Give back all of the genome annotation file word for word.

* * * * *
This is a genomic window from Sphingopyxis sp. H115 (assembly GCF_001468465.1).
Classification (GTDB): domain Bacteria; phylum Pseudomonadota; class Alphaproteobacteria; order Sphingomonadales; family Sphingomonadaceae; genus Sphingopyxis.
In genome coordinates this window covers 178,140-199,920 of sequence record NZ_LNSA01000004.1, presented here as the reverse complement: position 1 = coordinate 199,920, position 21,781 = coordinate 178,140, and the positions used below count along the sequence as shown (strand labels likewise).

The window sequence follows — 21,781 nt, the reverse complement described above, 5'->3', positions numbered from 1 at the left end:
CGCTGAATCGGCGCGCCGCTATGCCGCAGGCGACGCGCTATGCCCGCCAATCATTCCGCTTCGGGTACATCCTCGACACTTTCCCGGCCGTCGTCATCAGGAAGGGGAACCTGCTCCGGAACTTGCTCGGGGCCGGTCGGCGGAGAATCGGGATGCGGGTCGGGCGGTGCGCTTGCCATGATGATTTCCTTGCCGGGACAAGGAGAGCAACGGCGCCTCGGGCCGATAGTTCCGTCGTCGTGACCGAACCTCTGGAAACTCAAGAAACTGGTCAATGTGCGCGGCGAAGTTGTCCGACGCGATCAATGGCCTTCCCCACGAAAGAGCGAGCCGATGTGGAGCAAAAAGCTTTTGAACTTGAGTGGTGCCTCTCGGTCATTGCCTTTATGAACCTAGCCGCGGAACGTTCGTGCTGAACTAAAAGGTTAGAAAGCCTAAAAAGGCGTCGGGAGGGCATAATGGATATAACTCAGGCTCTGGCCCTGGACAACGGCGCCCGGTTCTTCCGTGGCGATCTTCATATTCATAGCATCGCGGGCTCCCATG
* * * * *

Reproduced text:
This is a genomic window from Sphingopyxis sp. H115 (assembly GCF_001468465.1).
Classification (GTDB): domain Bacteria; phylum Pseudomonadota; class Alphaproteobacteria; order Sphingomonadales; family Sphingomonadaceae; genus Sphingopyxis.
In genome coordinates this window covers 178,140-199,920 of sequence record NZ_LNSA01000004.1, presented here as the reverse complement: position 1 = coordinate 199,920, position 21,781 = coordinate 178,140, and the positions used below count along the sequence as shown (strand labels likewise).

The window sequence follows — 21,781 nt, the reverse complement described above, 5'->3', positions numbered from 1 at the left end:
CGCTGAATCGGCGCGCCGCTATGCCGCAGGCGACGCGCTATGCCCGCCAATCATTCCGCTTCGGGTACATCCTCGACACTTTCCCGGCCGTCGTCATCAGGAAGGGGAACCTGCTCCGGAACTTGCTCGGGGCCGGTCGGCGGAGAATCGGGATGCGGGTCGGGCGGTGCGCTTGCCATGATGATTTCCTTGCCGGGACAAGGAGAGCAACGGCGCCTCGGGCCGATAGTTCCGTCGTCGTGACCGAACCTCTGGAAACTCAAGAAACTGGTCAATGTGCGCGGCGAAGTTGTCCGACGCGATCAATGGCCTTCCCCACGAAAGAGCGAGCCGATGTGGAGCAAAAAGCTTTTGAACTTGAGTGGTGCCTCTCGGTCATTGCCTTTATGAACCTAGCCGCGGAACGTTCGTGCTGAACTAAAAGGTTAGAAAGCCTAAAAAGGCGTCGGGAGGGCATAATGGATATAACTCAGGCTCTGGCCCTGGACAACGGCGCCCGGTTCTTCCGTGGCGATCTTCATATTCATAGCATCGCGGGCTCCCATG